|The The - NakedSelf|
|Music Disc Reviews Audio CD|
|Written by Brian Kahn|
|Tuesday, 29 February 2000|
At first listen I found The the’s new album ‘Naked Self’ to be a bit too dark and dreary for my taste. After prolonged listening over several weeks, Naked Self's industrial style grew on me and I found myself reaching for the album more often. This is The the's first release on Trent Reznor's Nothing Records label. Naked Self was originally going to be the last album on The The's contract with Sony, but a dispute between the band and label ended the relationship prematurely.
Much like how Trent Reznor is essentially Nine Inch Nails, The the is comprised of one man, Matt Johnson so it’s not surprising that this album is a very personal reflection of the evolution in his life. Followers of The The will most likely remember the past albums were mainly synthesizer based in the typical eighties pop rock style. That sound is long gone here and has been replaced with a new rawness never before found in a The the album. Johnson made a conscious effort to leave the synthesizers behind and use a more stripped down and bare musical style. This is particularly fitting considering the album's title 'Naked Self' is also it's theme.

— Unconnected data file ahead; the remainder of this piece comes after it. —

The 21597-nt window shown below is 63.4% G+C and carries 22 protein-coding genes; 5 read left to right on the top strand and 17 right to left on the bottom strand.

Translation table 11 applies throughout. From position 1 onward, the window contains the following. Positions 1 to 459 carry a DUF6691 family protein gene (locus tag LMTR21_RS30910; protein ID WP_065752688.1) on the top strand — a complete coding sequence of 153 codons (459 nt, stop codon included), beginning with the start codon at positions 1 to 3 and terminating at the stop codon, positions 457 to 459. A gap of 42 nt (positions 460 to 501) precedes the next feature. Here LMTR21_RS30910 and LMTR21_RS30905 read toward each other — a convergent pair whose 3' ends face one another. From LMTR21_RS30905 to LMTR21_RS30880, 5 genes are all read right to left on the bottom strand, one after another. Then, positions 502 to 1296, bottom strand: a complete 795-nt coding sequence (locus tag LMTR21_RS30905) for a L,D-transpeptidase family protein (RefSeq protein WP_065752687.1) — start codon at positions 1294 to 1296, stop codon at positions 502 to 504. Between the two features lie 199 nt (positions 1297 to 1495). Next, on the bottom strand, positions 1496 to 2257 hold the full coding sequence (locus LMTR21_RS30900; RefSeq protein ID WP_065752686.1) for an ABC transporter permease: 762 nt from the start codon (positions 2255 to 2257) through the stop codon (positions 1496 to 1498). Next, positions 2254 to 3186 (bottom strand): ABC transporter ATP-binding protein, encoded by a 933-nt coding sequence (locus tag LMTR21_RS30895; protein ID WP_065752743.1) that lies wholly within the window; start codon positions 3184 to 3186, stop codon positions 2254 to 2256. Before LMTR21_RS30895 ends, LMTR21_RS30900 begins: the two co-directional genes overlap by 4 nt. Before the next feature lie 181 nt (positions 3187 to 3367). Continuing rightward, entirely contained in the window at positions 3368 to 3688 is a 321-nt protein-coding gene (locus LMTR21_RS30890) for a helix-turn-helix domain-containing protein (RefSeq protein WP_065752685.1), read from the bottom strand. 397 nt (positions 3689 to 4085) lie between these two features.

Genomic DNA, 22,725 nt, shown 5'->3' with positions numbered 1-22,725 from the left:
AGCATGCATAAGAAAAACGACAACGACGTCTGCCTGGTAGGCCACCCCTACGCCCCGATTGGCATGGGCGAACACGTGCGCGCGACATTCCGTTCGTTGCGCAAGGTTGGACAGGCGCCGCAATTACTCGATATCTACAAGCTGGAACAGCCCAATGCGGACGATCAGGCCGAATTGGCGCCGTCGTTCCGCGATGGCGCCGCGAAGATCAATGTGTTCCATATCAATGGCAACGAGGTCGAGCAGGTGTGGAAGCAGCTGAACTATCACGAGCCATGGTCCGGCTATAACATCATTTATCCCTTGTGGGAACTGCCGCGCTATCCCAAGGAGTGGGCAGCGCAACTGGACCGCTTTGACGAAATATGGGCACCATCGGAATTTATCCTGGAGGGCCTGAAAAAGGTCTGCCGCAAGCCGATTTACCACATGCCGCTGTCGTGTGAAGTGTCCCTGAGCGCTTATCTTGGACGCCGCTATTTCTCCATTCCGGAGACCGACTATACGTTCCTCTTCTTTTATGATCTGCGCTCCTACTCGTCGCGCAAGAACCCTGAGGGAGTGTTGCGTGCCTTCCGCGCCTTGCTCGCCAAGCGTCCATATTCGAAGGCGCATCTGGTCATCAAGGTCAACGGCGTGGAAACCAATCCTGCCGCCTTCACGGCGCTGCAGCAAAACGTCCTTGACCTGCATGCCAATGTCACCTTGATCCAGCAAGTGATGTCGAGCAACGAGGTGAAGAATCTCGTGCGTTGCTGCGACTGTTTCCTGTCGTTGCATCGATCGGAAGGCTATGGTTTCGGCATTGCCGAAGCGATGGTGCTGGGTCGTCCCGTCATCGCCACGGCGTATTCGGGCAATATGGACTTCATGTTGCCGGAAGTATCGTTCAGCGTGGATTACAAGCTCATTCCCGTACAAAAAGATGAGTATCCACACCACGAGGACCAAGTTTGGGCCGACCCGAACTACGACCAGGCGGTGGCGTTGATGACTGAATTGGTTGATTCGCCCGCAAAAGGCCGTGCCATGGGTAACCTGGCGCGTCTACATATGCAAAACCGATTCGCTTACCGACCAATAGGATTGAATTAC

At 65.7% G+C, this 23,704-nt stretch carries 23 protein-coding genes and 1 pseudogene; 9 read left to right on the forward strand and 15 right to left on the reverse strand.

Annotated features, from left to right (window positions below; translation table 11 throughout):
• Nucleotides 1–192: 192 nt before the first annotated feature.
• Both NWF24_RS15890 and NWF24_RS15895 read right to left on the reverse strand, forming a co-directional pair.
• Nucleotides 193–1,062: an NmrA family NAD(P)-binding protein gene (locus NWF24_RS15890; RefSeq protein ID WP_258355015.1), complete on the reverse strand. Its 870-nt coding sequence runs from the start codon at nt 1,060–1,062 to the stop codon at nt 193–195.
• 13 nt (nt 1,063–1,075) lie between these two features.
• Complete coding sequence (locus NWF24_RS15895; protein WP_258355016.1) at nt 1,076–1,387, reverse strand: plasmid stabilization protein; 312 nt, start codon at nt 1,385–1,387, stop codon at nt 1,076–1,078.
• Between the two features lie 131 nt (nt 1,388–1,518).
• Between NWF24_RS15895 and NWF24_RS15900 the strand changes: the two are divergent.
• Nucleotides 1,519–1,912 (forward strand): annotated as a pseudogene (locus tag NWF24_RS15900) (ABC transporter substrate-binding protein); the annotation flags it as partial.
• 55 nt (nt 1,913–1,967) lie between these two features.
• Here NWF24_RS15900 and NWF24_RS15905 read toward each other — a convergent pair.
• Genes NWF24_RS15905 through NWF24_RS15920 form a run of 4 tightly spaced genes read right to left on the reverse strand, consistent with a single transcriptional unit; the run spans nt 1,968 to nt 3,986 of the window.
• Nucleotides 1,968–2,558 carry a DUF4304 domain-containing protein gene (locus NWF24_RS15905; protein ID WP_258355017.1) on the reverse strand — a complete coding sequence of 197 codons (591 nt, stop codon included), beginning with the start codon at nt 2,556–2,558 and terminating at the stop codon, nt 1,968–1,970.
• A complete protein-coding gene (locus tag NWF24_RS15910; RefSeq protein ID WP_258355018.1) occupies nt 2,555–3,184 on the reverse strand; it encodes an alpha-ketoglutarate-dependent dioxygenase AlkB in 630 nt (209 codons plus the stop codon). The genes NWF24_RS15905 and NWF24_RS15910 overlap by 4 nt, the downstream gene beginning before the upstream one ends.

As the album title suggests the lyrics explore various intimate themes such as love, seclusion, happiness and religion. The music is strong enough to keep from being overpowered by the lyrics. The stripped down, non-synthesizer industrial rock has a strong edge that gives it enough strength to keep the album well balanced. In recent interviews, Johnson has expressed a desire to shed the frivolous distractions in life and proceed with what is important, that is well evidenced in his latest release 'Naked Self.'